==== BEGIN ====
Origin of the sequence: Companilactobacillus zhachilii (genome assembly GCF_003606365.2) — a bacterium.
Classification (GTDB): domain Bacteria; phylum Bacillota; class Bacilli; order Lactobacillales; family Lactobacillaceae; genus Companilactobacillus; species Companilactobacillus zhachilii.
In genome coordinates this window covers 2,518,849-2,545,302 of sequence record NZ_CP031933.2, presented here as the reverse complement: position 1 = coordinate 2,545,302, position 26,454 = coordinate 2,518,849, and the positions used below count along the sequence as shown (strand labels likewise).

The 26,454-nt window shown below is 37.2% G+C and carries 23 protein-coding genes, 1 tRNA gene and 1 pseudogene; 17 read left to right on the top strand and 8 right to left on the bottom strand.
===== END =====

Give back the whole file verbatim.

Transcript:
Origin of the sequence: Companilactobacillus zhachilii (genome assembly GCF_003606365.2) — a bacterium.
Classification (GTDB): domain Bacteria; phylum Bacillota; class Bacilli; order Lactobacillales; family Lactobacillaceae; genus Companilactobacillus; species Companilactobacillus zhachilii.
In genome coordinates this window covers 2,518,849-2,545,302 of sequence record NZ_CP031933.2, presented here as the reverse complement: position 1 = coordinate 2,545,302, position 26,454 = coordinate 2,518,849, and the positions used below count along the sequence as shown (strand labels likewise).

The 26,454-nt window shown below is 37.2% G+C and carries 23 protein-coding genes, 1 tRNA gene and 1 pseudogene; 17 read left to right on the top strand and 8 right to left on the bottom strand.